The frame forwarding logic, in one exemplary embodiment, may reside within the IRC 40 of FIG. 2. As shown in the figure, each network switch module has knowledge of the number of cascaded network switch modules, denoted by a device count value (DEV_CNT) stored in an internal register, which is the total number of network switch modules within the cascaded loop. Like the internal registers that store the sequence identifiers, these internal registers are controlled by the host CPU 32. In network switch module 12 a, this count value is stored in internal register 41 b. Network switch module 12 b stores the DEV_CNT value in internal register 43 b. Likewise, network switch module 12 c has an internal register 45 b to store the total count value. The frame forwarding logic (e.g., 211, 213, and 215) utilizes the DEV_CNT value to determine whether to forward or remove the frame from circulation. The operation of the frame forwarding logic is explained with respect to FIG. 6.

FIG. 6 shows a diagram of the operational flow in accord with an embodiment of the present invention. The first step 301 is to initialize the DEV_CNT values associated with each network switch module 12 a, 12 b, and 12 c. In this case, DEV_CNT is set to 3 by host CPU 32. In addition, the DEV_ID of each of the modules 12 a, 12 b, and 12 c is initialized by host CPU 32 in a sequential numeric order, for example, of 1, 2, and 3, respectively in step 303. In an exemplary scenario, a frame is received by network switch module 12 a from a network switch port 20 or 24, and determines whether the frame should be output from the corresponding expansion port 31. In turn, the frame forwarding logic 211 inserts an embedded device identifier (EMB_DEV_ID) into the frame (step 305). The frame now possesses an EMB_DEV_ID of 1, signifying that network switch module 12 a with DEV_ID of 1 is the originator of the frame in the cascaded loop. If the frame is not destined for any one of the output ports (not shown) of network switch module 12 a, then the frame is forwarded by the frame forwarding logic 211. The expansion port 31 outputs the frame to the expansion bus 37 to the next network switch module in the prescribed cascaded sequence; namely, switch 12 b.

The forwarded frame is received by network switch module 12 b via its expansion port 33. Per step 307 the frame forwarding logic 213 checks whether the DEV_ID of network switch module 12 b equals the DEV_CNT. In this case, the DEV_ID is 2 while the DEV_CNT is 3; thus, step 311 is executed. Step 311 checks whether the EMB_DEV_ID of the frame equals the DEV_ID of the next network switch module 12 c (i.e., DEV_ID+1). In this example, EMB_DEV_ID is 1, which does not equal DEV_ID+1 (i.e., 3). Consequently, the frame is forwarded to the adjacent network switch module 12 c, which has a DEV_ID of 3 per step 313. Specifically, the frame is cascaded further by frame forwarding logic 213 via expansion port 33, which outputs the frame to the expansion port 35 of network switch module 12 c. The alternative to the decision step 307 is to determine whether the EMB_DEV_ID is 1 (step 309), bearing in mind that this step is reached only when the DEV_ID equals the DEV_CNT (which is not the case in this instance). Continuing with the example, step 307 is performed again with respect to network switch module 12 c.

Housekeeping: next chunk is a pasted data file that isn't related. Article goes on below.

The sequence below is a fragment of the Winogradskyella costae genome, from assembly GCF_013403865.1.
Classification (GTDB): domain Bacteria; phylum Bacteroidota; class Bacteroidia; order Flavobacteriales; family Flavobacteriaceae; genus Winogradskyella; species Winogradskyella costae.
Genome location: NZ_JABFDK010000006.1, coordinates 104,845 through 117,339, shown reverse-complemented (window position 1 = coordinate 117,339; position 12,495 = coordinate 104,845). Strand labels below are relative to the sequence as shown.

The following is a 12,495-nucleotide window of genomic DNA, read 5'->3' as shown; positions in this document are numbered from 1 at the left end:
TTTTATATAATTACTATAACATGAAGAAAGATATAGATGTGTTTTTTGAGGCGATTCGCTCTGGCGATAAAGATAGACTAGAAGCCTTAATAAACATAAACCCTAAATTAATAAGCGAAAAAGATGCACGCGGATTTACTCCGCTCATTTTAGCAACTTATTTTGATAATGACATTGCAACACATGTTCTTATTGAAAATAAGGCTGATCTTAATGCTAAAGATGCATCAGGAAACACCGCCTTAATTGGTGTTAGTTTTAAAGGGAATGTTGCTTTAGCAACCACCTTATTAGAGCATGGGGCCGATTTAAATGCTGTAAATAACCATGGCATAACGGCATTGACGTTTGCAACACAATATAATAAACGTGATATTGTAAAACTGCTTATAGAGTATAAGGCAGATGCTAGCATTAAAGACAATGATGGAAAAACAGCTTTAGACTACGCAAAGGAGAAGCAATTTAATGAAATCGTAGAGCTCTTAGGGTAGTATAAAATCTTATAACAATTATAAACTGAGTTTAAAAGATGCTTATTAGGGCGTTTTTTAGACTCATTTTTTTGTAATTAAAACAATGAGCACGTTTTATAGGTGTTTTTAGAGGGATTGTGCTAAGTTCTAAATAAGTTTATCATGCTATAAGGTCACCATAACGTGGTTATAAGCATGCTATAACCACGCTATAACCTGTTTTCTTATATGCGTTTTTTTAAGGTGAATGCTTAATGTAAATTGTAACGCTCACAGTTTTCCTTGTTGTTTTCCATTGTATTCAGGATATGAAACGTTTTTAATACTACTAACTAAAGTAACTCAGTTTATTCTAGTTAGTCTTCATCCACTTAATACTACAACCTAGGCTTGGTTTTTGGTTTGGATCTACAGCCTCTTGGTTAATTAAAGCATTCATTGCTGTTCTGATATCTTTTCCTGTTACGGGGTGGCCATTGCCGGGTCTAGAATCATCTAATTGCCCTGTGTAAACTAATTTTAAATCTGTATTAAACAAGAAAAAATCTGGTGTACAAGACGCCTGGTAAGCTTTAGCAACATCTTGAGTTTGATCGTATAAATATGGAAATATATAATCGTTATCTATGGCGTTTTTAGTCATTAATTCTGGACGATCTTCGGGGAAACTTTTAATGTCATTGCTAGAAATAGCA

The frame forwarding logic 215 of network switch module 12 c determines, per step 307, whether the DEV_ID equals to DEV_CNT. Because the frame has not reached the end of the cascade, step 311 is executed. The frame forwarding logic 213 checks in step 311 whether the EMB_DEV_ID of 1 equals the next DEV_ID (3)—which is not true. Thus, the frame is forwarded to the next network switch module 12 c in step 313. At this point, the frame forwarding logic 215 of network switch module 12 c determines in step 307 that the DEV_ID of network switch module 12 c (DEV_ID=3) equals the DEV_CNT. As a result, step 309 is performed. Because EMB_DEV_ID is equal to 1, the frame is not forwarded (step 315). By not forwarding the frame back to the original network switch module 12 a, the expansion bus does not experience traffic from this frame. This translates into system efficiency with respect to data transfer.